Anorexia victim can be force fed via tube, judge rules

A 21-year-old student whose weight has dropped to just 5½ stone (36kg) is to be force fed through a tube on the orders of the High Court.

High Court President Mr Justice Nicholas Kearns made the order to allow the woman to be fed through a tube over the next 48 hours when he heard the anorexia sufferer began refusing food at the weekend and is in “danger of losing her life”.

The woman, who cannot be identified, is significantly underweight and suffers from severe psychotic depression, hears a critical voice saying she is obese, and believes she does not deserve to live, the High Court was told.

HSE SC Peter Finlay told the court the woman’s father supported the HSE application.

Her father said she is a very intelligent woman but had been readmitted to hospital in September, where she told staff how, at previous weigh-ins, she had hidden weights in her clothing.

A consultant psychiatrist said the woman had begun over-exercising, and, in the space of three weeks, lost 17% of her body weight.

She disguised her weight, and when admitted back to hospital her body mass index was 12, which the court heard was a critical level.

The psychiatrist said the woman last month suffered severe psychotic depression.

She believed she did not deserve to be treated and has delusions that she is still fat.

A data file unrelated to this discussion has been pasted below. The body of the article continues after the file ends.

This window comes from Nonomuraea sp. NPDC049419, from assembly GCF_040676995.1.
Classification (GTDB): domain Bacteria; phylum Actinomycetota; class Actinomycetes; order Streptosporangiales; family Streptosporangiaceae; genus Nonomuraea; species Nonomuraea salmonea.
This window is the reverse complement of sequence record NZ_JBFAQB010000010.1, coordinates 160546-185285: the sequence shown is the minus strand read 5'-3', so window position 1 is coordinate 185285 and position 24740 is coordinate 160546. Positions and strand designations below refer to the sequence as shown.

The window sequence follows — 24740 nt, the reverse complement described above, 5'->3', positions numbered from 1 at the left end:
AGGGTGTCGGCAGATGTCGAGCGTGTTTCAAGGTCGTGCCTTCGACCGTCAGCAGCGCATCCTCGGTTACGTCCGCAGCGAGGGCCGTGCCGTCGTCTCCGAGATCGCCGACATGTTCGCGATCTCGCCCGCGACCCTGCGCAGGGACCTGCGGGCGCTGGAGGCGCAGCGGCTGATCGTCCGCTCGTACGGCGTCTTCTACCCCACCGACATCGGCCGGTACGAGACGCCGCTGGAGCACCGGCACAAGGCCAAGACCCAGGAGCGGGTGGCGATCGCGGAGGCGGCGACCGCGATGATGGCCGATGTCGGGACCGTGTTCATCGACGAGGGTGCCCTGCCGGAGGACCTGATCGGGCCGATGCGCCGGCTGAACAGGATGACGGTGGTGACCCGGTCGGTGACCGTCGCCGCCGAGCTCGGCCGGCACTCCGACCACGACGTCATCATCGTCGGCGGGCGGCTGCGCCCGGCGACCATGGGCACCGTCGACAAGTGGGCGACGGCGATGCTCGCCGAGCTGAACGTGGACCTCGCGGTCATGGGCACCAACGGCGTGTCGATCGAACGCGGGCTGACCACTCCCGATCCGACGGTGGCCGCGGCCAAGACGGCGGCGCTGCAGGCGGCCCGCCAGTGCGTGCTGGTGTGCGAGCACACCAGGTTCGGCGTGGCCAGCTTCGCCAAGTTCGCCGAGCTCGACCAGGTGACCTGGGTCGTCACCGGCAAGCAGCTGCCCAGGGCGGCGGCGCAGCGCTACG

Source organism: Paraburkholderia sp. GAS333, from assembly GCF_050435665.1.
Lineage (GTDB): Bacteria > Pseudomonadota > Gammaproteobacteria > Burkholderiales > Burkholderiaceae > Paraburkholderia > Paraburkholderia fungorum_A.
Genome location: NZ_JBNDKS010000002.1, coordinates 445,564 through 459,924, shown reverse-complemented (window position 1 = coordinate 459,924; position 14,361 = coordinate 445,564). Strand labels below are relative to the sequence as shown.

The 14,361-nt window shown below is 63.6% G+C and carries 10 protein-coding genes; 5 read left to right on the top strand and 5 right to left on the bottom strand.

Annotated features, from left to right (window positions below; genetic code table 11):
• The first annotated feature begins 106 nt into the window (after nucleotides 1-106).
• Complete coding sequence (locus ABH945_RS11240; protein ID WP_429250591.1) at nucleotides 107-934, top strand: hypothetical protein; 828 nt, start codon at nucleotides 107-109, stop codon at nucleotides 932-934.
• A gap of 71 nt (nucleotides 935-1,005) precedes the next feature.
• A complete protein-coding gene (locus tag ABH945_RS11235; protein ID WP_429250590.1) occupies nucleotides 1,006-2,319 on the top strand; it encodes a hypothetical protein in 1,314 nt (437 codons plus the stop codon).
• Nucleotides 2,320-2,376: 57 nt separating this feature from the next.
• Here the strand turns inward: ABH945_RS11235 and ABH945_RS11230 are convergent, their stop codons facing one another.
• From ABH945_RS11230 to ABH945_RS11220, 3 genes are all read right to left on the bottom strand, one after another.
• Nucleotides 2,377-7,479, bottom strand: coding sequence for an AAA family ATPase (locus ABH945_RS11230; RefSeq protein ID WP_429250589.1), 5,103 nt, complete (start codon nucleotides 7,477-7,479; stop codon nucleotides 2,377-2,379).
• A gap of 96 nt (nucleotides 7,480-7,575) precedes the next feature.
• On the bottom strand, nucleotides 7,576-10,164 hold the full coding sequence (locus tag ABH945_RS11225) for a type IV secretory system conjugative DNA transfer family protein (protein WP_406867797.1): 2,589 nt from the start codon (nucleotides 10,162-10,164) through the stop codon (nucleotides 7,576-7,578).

She had gone back to hospital voluntarily in September and was happy to be fed at first.

However, she developed psychotic symptoms and “heard a very critical voice that she was obese”.

Last weekend, she did not take any food at all.

A gastroenterologist who has been treating the woman told the court there was “very little time to waste”.

Making the interim order allowing medics to use minimal and reasonable restraint if required, Mr Justice Kearns said it was a crisis emergency situation and he appreciated it was a difficult time for the family.

The case will come before the court again next week.


Lifestyle

Antibiotics will not speed up recovery from a viral infection and can make the child feel worse, says Dr Phil KieranBattling bacteria: The pros and cons of giving antibiotics to children

I had to turn off Dublin Murders with 15 minutes to go. We were watching the first episode because I had to review it the following day for the Today Show on RTÉ.Learner Dad: 'I like to see myself as relaxed but I’m obviously bottling up a fair few anxieties'

Purchasing a thatched cottage was a decision that would change Liam Broderick’s life. Kya deLongchamps meets the long-time thatcherMade in Munster: Meet Cork thatcher Liam Broderick

We take a trip back through the Wolves singer’s most major fashion moments.As Selena Gomez surprises fans with new music, these are some of her best style moments

More From The Irish Examiner